- Occasionally, a belated double is “for business,” seeking a normal lead and looking for a juicy penalty.   Also, the double may confirm the lead of a long minor suit requesting the partner to lead the long, strong suit – particularly when opponents are in a high level Notrump contract and partner has an outside suit entry.

Examples (In all hands, South is the declarer, North the dummy):

South  North
(1H) – (1S);
(4H) – (4N);
(5H) – (6H) – X;    Requires the lead of a Spade

North  South
(1D) – (1H);
(4N) – (5H);
(6H) – X;                   Requires the lead of a Diamond

South  North

(1H) – (2S);
(3S) – (4H);
(5C) – (6H) – X;      Requires the lead of a Spade

North  South
(3H) – (3S);
(4D) – (4N);
(5C) – (6N) – X;       Requires the lead of a Heart

 

Polling You #74, Hand 1

Board 1
North Deals
None Vul
♠ 2
K Q J 10
A Q J 3 2
♣ K Q 3
♠ J 10 9 3
5 4
K 7 6 5 4
♣ 8 7
N
W E
S
♠ 8 7 6 5 4
A 3 2

♣ J 10 6 5 4
♠ A K Q
9 8 7 6
10 9 8
♣ A 9 2
West North East South
1 Pass 1
Pass 4 N Pass 5
Pass 6 Dbl All pass
Trick West North East South
1. W 5 J 2 8

North opens 1 Diamond with a great 18 High Card Point holding and South responds 1 Heart with game going values and a square hand.  After hearing Hearts by partner South, North upgrades adding another 3 points for the singleton Spade and immediately bids 4 Notrump Blackwood with 21 playing points.  Actually North is double-counting a bit since the Hearts honors shouldn’t be counted for both honors and ruffing points (even still, South would have bid Blackwood anyway with 13 points when North shows 21 points).   South shows two Aces and with controls in all suits and one Ace, North presses to a 6 Heart slam.  But the bidding is not yet over as East make a double before the auction passes out.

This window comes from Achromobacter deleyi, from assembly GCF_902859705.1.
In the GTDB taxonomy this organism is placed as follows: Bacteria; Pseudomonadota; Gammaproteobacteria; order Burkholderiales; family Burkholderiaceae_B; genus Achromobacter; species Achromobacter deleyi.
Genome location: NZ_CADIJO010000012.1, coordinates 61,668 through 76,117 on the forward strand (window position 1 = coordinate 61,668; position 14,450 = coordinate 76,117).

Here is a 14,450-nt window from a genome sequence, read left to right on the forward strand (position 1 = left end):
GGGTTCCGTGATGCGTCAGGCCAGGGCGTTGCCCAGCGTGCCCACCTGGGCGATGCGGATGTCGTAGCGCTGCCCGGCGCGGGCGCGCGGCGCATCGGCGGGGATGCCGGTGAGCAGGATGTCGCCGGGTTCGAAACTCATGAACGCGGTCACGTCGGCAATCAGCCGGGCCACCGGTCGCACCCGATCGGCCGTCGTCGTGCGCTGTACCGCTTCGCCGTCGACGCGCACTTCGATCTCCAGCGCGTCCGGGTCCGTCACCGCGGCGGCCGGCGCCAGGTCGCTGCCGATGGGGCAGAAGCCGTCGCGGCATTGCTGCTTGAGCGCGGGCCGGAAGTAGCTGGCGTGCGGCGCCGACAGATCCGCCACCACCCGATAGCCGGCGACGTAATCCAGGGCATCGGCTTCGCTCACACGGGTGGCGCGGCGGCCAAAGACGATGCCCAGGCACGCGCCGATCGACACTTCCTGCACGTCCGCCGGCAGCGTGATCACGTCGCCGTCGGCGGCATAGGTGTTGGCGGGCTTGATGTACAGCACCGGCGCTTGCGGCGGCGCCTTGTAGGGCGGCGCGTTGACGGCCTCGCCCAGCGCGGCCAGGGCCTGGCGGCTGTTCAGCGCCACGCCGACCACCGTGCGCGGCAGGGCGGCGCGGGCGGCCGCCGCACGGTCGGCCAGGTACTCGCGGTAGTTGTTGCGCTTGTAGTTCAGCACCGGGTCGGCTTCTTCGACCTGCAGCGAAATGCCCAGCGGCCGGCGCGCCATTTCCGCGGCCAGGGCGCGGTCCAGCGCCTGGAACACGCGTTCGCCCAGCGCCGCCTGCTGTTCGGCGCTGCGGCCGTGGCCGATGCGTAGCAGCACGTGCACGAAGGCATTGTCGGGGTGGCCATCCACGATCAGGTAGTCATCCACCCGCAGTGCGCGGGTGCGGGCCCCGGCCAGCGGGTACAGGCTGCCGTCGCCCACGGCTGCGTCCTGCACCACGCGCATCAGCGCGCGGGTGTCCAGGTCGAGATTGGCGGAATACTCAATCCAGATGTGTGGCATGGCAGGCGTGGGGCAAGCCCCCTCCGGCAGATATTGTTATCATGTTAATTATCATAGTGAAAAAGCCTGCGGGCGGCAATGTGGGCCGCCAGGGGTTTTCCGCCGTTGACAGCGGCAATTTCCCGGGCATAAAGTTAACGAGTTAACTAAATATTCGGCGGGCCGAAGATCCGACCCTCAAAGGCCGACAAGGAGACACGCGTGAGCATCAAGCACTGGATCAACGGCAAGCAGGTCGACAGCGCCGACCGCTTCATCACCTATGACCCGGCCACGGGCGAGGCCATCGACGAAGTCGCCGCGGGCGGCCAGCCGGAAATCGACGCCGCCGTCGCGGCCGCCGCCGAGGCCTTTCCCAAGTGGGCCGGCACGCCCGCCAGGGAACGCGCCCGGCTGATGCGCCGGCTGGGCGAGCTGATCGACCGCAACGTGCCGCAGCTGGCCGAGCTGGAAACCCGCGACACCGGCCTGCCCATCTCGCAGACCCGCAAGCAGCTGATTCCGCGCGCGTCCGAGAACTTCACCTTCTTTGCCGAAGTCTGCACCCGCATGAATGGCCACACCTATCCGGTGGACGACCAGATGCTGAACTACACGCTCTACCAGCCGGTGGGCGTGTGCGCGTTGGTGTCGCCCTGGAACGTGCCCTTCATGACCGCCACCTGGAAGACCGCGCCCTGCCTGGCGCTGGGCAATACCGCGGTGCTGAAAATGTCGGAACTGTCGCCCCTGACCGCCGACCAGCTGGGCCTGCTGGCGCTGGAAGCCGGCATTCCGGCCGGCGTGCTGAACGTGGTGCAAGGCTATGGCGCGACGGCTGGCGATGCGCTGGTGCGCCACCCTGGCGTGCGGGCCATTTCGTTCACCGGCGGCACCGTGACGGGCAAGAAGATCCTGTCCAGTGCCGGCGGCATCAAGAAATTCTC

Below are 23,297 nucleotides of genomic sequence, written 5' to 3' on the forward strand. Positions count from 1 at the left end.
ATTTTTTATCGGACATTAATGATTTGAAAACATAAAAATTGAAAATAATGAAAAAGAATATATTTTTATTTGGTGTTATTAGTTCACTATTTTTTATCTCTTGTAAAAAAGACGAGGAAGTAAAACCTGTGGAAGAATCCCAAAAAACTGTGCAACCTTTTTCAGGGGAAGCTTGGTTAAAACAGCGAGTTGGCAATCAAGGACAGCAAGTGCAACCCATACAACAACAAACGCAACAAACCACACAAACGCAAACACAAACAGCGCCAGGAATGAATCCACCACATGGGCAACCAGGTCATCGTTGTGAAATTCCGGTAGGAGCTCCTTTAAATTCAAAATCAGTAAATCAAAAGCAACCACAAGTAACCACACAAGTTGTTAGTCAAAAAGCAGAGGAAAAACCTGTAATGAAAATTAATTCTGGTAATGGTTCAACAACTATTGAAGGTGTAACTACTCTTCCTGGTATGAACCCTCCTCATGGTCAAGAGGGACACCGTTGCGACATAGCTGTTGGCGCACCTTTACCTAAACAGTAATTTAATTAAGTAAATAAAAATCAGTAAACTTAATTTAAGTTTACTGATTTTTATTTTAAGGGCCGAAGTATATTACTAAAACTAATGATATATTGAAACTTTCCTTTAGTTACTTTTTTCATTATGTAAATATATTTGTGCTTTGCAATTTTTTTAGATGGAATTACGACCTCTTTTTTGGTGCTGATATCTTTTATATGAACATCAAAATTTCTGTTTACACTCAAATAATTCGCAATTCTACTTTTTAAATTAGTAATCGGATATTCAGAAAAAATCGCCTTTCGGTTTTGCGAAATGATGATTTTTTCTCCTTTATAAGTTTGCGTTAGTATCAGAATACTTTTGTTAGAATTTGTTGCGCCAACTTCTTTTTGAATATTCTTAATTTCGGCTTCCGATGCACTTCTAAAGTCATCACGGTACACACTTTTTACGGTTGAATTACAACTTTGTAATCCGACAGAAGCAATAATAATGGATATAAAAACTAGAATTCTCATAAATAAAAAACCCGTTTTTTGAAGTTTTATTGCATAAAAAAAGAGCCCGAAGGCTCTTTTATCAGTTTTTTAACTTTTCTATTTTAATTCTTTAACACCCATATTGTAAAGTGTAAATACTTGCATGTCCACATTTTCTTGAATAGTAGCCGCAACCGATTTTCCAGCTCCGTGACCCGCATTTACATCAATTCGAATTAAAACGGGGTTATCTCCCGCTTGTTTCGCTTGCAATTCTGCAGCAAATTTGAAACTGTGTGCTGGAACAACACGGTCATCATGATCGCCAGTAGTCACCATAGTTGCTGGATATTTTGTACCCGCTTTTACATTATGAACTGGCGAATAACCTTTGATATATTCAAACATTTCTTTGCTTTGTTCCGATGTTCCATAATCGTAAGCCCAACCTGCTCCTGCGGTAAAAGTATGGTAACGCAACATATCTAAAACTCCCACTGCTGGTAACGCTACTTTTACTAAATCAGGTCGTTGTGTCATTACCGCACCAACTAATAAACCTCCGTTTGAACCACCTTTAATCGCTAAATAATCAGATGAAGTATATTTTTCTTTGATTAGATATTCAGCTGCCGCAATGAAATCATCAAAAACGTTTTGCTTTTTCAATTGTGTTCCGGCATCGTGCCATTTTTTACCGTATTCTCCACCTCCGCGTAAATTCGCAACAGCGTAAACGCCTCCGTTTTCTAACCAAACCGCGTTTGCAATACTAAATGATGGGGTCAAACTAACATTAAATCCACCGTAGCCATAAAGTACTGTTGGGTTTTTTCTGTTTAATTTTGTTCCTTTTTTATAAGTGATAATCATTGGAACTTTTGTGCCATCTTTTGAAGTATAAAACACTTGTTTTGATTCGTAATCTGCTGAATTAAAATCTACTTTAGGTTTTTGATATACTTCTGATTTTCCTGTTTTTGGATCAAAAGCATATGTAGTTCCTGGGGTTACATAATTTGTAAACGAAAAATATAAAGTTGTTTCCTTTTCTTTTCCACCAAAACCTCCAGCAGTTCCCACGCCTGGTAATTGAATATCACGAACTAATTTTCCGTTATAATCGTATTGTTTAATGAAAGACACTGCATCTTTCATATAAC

On lead, West trusts partner East’s lead was a Lightner double requiring the lead of a Diamond, the dummy’s first bid suit.  And with West holding 5 Diamond in hand, the leader can easily envision that partner East must be void in the suit and eager to get a ruff before the declarer begins drawing trump.  Sure enough, any other suit lead and the declarer easily makes slam with the Diamond King onside.   In fact, after North heard East’s lead directing double for a Diamond lead (it’s okay for North to ask West the partnership understanding of the double at North’s turn to call), North should have considered retreating to 6 Notrump with such chunky honors – a contract that, as it turns out, makes a safe Notrump slam on any opening lead.   Yet with North’s overambitious ambitious Blackwood rebid, North would not anticipate partner South had 13 points with would necessitate either the Heart Ace or excellent Spade honors (North’s singleton suit).

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Happy Bridge Trails and Tales,

BridgeHands

 

Comments

  1. doriander says:

    hi
    in hand nr 7 after 1d 1sp 2h i sugest for east not to bid 3cl but make a snapdragon dbl assuming they have it in their arsenal which would have shown at least 5 cards in the unbid suit in this case clubs and tolerance for partners spades it means 2sp and at this level 10+ points it would have been i think more flexible

    dorian